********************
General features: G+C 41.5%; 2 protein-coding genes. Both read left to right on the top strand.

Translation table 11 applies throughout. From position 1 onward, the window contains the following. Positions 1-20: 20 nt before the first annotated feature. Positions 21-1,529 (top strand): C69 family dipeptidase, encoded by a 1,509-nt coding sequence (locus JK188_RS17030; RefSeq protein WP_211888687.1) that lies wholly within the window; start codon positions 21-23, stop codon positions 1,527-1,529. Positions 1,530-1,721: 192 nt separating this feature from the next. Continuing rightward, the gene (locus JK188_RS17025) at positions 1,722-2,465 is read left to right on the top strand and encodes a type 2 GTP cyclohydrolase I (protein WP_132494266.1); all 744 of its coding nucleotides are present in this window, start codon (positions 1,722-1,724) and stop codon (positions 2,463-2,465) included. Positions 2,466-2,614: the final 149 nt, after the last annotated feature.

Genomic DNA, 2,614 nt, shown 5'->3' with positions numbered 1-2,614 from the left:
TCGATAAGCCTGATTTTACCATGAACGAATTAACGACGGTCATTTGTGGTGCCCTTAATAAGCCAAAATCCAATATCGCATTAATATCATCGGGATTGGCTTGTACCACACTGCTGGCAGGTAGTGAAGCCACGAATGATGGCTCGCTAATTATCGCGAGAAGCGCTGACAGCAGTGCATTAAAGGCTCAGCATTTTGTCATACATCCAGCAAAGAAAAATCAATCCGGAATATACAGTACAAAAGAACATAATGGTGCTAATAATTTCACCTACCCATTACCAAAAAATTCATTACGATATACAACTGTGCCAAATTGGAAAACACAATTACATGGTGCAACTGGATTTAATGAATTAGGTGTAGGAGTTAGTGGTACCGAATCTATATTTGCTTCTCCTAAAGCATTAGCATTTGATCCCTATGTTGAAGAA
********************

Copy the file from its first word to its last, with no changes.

General features: G+C 41.5%; 2 protein-coding genes. Both read left to right on the top strand.

Translation table 11 applies throughout. From position 1 onward, the window contains the following. Positions 1-20: 20 nt before the first annotated feature. Positions 21-1,529 (top strand): C69 family dipeptidase, encoded by a 1,509-nt coding sequence (locus JK188_RS17030; RefSeq protein WP_211888687.1) that lies wholly within the window; start codon positions 21-23, stop codon positions 1,527-1,529. Positions 1,530-1,721: 192 nt separating this feature from the next. Continuing rightward, the gene (locus JK188_RS17025) at positions 1,722-2,465 is read left to right on the top strand and encodes a type 2 GTP cyclohydrolase I (protein WP_132494266.1); all 744 of its coding nucleotides are present in this window, start codon (positions 1,722-1,724) and stop codon (positions 2,463-2,465) included. Positions 2,466-2,614: the final 149 nt, after the last annotated feature.

Genomic DNA, 2,614 nt, shown 5'->3' with positions numbered 1-2,614 from the left:
TCGATAAGCCTGATTTTACCATGAACGAATTAACGACGGTCATTTGTGGTGCCCTTAATAAGCCAAAATCCAATATCGCATTAATATCATCGGGATTGGCTTGTACCACACTGCTGGCAGGTAGTGAAGCCACGAATGATGGCTCGCTAATTATCGCGAGAAGCGCTGACAGCAGTGCATTAAAGGCTCAGCATTTTGTCATACATCCAGCAAAGAAAAATCAATCCGGAATATACAGTACAAAAGAACATAATGGTGCTAATAATTTCACCTACCCATTACCAAAAAATTCATTACGATATACAACTGTGCCAAATTGGAAAACACAATTACATGGTGCAACTGGATTTAATGAATTAGGTGTAGGAGTTAGTGGTACCGAATCTATATTTGCTTCTCCTAAAGCATTAGCATTTGATCCCTATGTTGAAGAA